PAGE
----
'Get ‘er done': Gov. Tim Walz, Minnesota leaders to return to talk $8 billion deal
The governor on Thursday told reporters that he remained hopeful about the prospect of a special session but worried that Republican lawmakers had 'buyer's remorse' about a deal they'd struck for $4 billion in tax relief and $4 billion in spending.
ST. PAUL — Minnesota legislative leaders are set to meet Friday, June 3, to decide if lawmakers should be called back to St. Paul for a special session to hash out the last pieces of an $8 billion deal they left on the table.
Gov. Tim Walz said he planned to sit down with House Speaker Melissa Hortman, DFL-Brooklyn Park, and Senate Majority Leader Jeremy Miller, R-Winona, for the first time since lawmakers closed out the legislative session last month without approving several tax relief and spending bills.
The meeting comes after stakeholder groups that work in long-term care, education, mental health, trade unions, city governments and others called on the Legislature to come back and pass the proposals to help stave off staffing crises, the loss of federal funds for infrastructure projects around the state and potential jobs and projects.
So far, legislative leaders in the divided Statehouse have split over whether the governor should call legislators back to take up unfinished work in overtime. Walz and Democrats at the Capitol said the extra time is necessary to wrap up the $8 billion deal they made at the end of the session, while Republicans have said they remain far apart and doubted they could reach an agreement.
“It is my expectation that we will come to the agreement on how we get past these logjams but it concerns me that before we talked (Republicans are) already talking about they don’t want to do it or they’re too far apart," Walz told reporters outside the Capitol. "I think we’re on the one-yard line and it sounds like they want to take a knee, I do not want to take a knee. Just finish this thing, get ‘er done."
Walz earlier this week said that legislative leaders were within $200 million on a slate of spending bills, far closer than the billions of dollar differences that divided them in the final hours of the legislative session. But a spokeswoman for Senate Republicans said that assessment didn't match with conversations he'd had with GOP leaders.
Miller, the senate majority leader, hasn't publicly weighed in on the situation in a week. Prior to leaving St. Paul at the close of the legislative session, he said he wouldn't write off a special session but didn't feel hopeful about disagreements getting resolved in overtime.
Assistant Senate Majority Leader Zach Duckworth, R-Lakeville, on Thursday said negotiations on a K-12 education funding bill ended in May with the close of the legislative session.
“The unfortunate thing is that as we closer and closer to the end of the session, as we put forward a lot of our commonsense ideas and where the funding should go, it just kept getting marred down in a bunch of additional policy and stuff that didn’t make sense," Duckworth said.
Duckworth said responses about a potential special session yielded a "mixed bag" of responses in his community, but many said the government should focus on getting money back to Minnesotans and avoiding additional spending as they face higher rates of inflation and costs of gas, food and other items.
As part of the end-of-session deal between Walz, Miller and Hortman, the leaders agreed to spend $4 billion on new state spending, $4 billion to tax relief and leave $4 billion on the bottom line in case the state's economy took a turn. On the last day of the session, that framework faced a snag as spending plans for education, public safety, health and human services and transportation remained unfinished.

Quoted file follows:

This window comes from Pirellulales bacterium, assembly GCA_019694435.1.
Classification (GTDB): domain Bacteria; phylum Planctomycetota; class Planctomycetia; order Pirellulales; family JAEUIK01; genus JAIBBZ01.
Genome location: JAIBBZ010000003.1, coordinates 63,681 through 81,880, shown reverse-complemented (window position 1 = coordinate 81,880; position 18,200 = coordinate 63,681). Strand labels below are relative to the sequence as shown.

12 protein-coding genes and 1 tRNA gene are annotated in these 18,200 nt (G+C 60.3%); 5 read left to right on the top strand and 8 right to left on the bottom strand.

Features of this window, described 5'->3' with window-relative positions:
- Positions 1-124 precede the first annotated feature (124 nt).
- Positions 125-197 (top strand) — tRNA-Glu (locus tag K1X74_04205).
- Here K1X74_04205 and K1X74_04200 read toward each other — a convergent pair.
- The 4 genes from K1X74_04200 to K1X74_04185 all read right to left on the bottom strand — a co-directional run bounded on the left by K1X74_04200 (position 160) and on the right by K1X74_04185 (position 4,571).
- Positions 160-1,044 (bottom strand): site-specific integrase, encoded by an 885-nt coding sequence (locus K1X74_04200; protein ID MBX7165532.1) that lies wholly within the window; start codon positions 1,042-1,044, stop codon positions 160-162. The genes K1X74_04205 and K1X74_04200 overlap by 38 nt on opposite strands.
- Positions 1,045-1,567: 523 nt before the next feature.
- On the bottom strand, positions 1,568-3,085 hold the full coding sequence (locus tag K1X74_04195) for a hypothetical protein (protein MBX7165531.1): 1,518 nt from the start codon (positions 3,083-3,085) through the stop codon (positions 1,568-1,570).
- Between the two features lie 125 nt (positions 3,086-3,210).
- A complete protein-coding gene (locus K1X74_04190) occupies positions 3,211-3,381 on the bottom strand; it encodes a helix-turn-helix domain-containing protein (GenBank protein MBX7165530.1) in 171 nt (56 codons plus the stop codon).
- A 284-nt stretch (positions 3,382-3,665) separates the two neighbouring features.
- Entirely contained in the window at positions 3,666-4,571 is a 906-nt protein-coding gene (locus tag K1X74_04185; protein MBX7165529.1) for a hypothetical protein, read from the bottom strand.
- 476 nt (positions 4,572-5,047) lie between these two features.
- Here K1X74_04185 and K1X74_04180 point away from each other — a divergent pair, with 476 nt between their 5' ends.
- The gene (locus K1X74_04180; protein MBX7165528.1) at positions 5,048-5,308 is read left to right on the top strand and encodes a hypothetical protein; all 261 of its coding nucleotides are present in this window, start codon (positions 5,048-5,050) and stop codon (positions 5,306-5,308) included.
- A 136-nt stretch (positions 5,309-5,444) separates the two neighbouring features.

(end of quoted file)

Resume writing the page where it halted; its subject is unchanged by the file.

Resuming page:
Without the plans, House leaders held up a vote on the tax bill, meanwhile, Senate leaders blocked a vote on funding bills for higher education and environmental programs. And in the aftermath, Democrats and Republicans pointed to the other party when asked what blocked the deal.
Senate Republicans said Democrats in the House should've passed the tax bill as soon as it was ready, even if spending bills didn't make it.
Democrats said the $8 billion needed to move together, with the tax and spending pieces all making it through. Walz said he still supported the broader framework and was frustrated that Miller said some provisions could advance without the rest.
“There may be some buyer’s remorse on some people but that is not how this is supposed to work,” Walz said.
Stakeholders call for special session
For the groups that spent months urging lawmakers to pass bills that could help them stave off staffing shortages or create new opportunities through local projects, the impasse and inaction stung.
"To say that we were shocked would be an understatement," Leading Age Minnesota President and CEO Kari Thurlow said of the Legislature's failure to approve new funding for long-term care providers.
And several launched new campaigns to encourage lawmakers to come back to St. Paul to finish what they'd started. Among them was a push from labor unions, local governments, transportation officials and others to approve infrastructure funding needed to tap into federal Infrastructure Investment and Jobs Act dollars.
"This year was and still is a bonding year and it is unacceptable that lawmakers failed to do their job," Joel Smith, President and Business Manager of LIUNA Minnesota and North Dakota, said. "We call on our state leaders to come back together to negotiate and deliver a $1.4 billion bonding bill, transformational investment in water and transportation infrastructure, and matching dollars to maximize federal infrastructure funds."